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Readers Respond

News Opinion Readers Respond

There's no evidence fracking contaminates groundwater

A recent editorial accused the oil and natural gas industry of hoping "the next administration will be less protective of the environment and the health of Western Maryland's residents," a claim supported by zero evidence ("No study, no fracking," Dec. 27).

Regulators from across the country have confirmed that developing natural gas from shale has not resulted in emissions levels that pose a threat to human health. Similarly, they note they have never once seen a confirmed case of hydraulic fracturing causing groundwater contamination.

Even Environmental Protection Agency Administrator Lisa Jackson has stated that "in no case have we made a definitive determination that [hydraulic fracturing] has caused chemicals to enter groundwater."

Thanks to natural gas, carbon dioxide emissions in the United States are at their lowest level since the early 1990s. Increased natural gas utilization means fewer emissions of mercury, nitrogen oxides and sulfur dioxides than would be emitted with other energy sources. Natural gas is the most efficient and cost-effective source of base-load power to support the growth of renewable energy sources such as wind and solar power.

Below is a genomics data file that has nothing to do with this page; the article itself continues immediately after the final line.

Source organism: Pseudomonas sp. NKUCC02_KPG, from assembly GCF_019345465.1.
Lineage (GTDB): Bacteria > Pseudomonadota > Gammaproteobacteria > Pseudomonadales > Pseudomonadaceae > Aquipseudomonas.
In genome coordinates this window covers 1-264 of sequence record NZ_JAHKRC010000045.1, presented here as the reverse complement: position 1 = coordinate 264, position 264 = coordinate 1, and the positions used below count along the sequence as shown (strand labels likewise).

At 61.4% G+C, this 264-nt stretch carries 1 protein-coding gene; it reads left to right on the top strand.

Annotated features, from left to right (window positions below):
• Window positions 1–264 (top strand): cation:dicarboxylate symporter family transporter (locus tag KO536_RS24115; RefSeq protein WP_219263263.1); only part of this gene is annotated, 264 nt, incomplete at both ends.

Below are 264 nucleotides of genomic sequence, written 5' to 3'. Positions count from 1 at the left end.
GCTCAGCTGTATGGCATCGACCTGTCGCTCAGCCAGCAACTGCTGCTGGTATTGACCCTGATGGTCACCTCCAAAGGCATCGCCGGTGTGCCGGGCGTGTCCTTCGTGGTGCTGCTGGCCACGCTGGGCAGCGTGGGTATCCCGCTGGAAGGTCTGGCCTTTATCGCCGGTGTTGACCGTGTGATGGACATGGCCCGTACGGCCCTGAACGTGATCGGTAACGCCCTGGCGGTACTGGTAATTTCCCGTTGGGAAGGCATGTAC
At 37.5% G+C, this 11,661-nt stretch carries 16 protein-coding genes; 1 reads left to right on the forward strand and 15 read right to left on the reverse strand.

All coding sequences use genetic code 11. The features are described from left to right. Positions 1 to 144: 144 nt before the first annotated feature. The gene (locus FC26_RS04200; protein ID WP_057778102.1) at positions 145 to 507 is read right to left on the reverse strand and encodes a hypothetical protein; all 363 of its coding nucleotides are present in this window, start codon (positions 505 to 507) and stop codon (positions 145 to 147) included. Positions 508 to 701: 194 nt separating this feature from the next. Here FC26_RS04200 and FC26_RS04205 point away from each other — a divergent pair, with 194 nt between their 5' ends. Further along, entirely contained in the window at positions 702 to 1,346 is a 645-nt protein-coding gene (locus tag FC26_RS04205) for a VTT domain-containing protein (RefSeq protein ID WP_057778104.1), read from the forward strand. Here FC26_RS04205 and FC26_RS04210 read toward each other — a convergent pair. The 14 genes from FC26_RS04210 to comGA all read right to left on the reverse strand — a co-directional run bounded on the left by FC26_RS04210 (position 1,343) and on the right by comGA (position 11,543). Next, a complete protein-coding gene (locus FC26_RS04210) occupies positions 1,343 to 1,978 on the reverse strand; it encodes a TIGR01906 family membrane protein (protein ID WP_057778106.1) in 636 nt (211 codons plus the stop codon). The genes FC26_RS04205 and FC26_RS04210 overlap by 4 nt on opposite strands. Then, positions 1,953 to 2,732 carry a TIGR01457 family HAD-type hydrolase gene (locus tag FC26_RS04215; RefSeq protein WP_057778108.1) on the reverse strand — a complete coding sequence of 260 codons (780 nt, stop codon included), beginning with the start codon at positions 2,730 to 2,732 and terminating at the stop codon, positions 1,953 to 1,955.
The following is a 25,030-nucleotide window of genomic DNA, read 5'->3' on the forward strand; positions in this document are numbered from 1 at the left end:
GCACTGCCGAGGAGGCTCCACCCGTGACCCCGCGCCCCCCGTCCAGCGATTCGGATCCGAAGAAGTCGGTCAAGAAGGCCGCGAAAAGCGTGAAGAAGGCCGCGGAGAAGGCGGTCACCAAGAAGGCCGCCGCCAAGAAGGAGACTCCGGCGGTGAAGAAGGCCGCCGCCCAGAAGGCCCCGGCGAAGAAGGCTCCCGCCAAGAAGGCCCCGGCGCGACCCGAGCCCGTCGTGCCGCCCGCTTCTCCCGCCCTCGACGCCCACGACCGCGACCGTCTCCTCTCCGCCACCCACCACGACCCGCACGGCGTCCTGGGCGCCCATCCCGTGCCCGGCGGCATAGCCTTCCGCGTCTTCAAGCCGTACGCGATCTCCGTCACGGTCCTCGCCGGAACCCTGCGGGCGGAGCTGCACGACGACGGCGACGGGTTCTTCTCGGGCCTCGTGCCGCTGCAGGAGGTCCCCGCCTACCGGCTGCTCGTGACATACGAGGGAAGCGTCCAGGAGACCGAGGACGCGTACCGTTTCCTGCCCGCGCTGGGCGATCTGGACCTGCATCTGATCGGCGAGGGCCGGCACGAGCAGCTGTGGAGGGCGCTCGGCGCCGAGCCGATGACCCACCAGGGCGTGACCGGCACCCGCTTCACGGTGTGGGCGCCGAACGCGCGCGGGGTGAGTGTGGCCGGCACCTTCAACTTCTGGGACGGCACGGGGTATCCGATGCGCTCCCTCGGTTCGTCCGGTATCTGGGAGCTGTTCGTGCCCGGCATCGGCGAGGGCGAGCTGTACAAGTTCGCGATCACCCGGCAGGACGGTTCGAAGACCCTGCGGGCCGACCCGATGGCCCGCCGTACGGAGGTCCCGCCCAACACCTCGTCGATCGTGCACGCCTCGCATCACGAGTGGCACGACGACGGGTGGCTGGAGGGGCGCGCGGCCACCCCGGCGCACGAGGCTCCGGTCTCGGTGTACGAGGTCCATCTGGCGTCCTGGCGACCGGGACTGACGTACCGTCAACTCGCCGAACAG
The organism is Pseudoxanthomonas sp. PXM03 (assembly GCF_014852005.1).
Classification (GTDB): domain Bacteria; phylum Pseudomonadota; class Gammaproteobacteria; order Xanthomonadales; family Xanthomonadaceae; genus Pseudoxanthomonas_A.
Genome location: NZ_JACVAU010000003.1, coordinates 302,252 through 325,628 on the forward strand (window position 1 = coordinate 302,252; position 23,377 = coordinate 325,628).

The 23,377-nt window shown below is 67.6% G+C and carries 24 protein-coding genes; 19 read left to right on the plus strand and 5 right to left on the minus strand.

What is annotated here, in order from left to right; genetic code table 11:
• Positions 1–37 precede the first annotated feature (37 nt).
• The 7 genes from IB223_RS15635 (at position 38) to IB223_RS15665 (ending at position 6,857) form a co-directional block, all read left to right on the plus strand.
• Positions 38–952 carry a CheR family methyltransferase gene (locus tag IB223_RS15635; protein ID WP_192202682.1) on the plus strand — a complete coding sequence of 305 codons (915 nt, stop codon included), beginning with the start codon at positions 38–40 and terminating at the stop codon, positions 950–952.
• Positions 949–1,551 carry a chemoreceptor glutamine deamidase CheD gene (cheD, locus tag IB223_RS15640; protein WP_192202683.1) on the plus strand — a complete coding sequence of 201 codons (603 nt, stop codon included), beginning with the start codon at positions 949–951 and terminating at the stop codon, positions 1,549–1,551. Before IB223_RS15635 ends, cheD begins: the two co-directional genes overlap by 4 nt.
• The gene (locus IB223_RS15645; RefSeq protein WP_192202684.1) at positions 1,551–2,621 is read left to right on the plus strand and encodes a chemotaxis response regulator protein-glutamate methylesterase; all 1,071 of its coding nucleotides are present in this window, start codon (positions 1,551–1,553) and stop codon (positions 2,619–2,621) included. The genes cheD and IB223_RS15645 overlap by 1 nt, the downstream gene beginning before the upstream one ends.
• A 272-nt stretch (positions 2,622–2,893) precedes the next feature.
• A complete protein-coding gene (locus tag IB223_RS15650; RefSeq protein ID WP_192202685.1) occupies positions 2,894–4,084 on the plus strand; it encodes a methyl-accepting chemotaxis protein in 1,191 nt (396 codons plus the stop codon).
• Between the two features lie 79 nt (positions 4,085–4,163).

The industry supports additional research, but the mountain of evidence already confirming the environmental benefits and safety of developing natural gas from shale should not be so casually dismissed.

Steve Everley, Washington

The writer is a spokesperson for Energy in Depth, a Washington-based advocacy group established by the Independent Petroleum Association of America.

Copyright © 2015, The Baltimore Sun
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